|scientific name Melanoplus infantilis |
common name Little spurthroated grasshopper
The little spurthroated grasshopper inhabits grasslands, parkland meadows and montane clearings of coniferous forests in western North America (Pfadt 2002).
Melanoplus infantilis nymphs (no wings or short wing buds) hatch in late May to mid-June. Adults (wings extend more than half the length of the abdomen) can be found about 27 to 34 days after the nymphs have hatched and tend to survive into September or October (Pfadt 2002). In Alberta this grasshopper has been found from May to September (Strickland Museum records).
The Melanoplus infantilis is a small spurthroated grasshopper with long wings. This and other grasshoppers of the subfamily Melanoplinae often have a spiny bump on their "throat" between their front legs (Johnson 2002). The medial area of the hind femur has distinctive pattern with dark chevrons and light patches. There are three dark bands on the upper marginal area of the hind femur. The males of this species have cerci with a distinctive forked shape where the lower arm curves down and ends in a blunt tip (Pfadt 2002).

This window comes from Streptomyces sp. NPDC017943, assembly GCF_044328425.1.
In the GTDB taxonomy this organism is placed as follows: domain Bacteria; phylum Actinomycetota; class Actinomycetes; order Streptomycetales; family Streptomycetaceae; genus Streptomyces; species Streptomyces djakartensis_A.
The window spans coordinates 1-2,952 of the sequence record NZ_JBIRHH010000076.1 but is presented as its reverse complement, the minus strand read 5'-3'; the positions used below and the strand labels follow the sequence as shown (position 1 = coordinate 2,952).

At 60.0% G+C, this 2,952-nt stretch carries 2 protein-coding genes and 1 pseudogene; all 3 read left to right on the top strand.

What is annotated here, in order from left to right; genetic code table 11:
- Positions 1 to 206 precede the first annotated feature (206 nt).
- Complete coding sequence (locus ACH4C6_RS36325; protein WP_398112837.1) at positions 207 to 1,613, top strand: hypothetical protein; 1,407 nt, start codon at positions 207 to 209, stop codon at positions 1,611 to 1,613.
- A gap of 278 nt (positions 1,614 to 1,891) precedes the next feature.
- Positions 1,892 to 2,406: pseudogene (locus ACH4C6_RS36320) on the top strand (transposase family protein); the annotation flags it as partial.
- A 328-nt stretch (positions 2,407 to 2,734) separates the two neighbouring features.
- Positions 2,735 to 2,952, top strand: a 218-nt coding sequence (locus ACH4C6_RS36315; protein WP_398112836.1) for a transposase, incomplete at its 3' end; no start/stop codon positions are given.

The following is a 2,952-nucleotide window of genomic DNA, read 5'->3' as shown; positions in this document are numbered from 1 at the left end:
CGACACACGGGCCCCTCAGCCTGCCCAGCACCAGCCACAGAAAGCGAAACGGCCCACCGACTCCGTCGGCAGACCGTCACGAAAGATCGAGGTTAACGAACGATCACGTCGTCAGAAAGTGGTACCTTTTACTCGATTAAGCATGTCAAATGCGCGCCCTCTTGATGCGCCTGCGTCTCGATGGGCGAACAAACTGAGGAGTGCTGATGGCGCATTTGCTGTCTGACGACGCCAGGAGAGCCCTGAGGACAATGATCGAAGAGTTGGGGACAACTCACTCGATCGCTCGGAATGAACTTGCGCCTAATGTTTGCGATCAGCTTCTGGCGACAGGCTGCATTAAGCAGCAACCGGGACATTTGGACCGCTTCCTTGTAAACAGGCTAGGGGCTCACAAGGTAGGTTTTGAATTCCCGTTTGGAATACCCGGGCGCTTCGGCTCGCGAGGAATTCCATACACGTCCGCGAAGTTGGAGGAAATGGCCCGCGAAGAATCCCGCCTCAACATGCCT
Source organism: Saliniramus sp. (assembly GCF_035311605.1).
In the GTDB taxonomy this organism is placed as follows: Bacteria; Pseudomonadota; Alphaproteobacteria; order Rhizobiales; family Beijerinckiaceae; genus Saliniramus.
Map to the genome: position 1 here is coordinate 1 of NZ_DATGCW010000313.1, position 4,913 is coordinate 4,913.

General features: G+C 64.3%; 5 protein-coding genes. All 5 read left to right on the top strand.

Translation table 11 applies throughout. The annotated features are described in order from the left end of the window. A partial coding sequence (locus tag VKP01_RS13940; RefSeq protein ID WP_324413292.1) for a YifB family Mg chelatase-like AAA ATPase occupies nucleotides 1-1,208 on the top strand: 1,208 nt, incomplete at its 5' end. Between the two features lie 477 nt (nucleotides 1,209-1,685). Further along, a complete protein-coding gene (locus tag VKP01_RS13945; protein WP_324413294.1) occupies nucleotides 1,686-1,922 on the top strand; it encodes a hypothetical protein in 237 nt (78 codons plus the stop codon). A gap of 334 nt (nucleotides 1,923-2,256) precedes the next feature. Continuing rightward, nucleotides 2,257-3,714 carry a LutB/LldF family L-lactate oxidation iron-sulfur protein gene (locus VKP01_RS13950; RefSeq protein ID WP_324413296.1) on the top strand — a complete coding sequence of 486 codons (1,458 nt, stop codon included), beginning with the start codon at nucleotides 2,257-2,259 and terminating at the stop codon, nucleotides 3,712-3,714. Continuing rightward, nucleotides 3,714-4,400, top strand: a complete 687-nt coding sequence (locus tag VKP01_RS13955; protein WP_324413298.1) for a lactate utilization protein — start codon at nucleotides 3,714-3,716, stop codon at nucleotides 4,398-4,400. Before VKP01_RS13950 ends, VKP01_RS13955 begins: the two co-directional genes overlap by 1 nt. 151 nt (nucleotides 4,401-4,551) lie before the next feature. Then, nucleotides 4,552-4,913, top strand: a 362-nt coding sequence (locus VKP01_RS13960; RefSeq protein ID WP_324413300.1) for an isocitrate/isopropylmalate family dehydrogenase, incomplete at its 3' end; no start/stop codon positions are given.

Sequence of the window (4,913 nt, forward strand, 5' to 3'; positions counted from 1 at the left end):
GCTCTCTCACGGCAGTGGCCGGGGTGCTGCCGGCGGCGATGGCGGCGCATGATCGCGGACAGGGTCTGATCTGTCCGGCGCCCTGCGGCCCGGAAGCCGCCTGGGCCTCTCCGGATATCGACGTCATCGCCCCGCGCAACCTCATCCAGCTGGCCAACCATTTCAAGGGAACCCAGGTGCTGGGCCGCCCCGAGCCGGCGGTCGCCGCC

The life cycle of this species is described in Pfadt's Field Guide to Common Western Grasshoppers (2002). Nymphs mature through 5 instars in late spring and early summer when the weather is warm and their food plants are abundant. They have a fast development time compared to other species and despite living at high altitudes they require only one year per generation. A mated female oviposits into soil near clumps of grass and then uses her abdomen to brush litter and soil over the hole. The egg pods are a little over 2 cm long and contain 10 to 13 light tan eggs.
The little spurthroated grasshopper is a known pest of forage crops and rangelands where at high densities it can cause economically significant damage (Pfadt 2002).
The little spurthroated grasshopper consumes both grasses and forbs (Pfadt 2002). It prefers dandelion and brome grass, but will eat almost any vegetation available in its habitat.
This species can be found in the southern half of British Columbia, Alberta, Saskatchewan, and the very southern edge of Manitoba. It ranges south to northern New Mexico (based on range map in Pfadt 2002). Records from Alberta indicate that it ranges as far north as Peace River (Strickland Museum).
Melanoplus infantilis spend the night either on the ground or vertically on small shrubs (Pfadt 2002). About one hour after sunrise they begin to bask in the sun either on the ground or atop a crown of blue grama grass. This species will often stir and flex their hind legs during basking.
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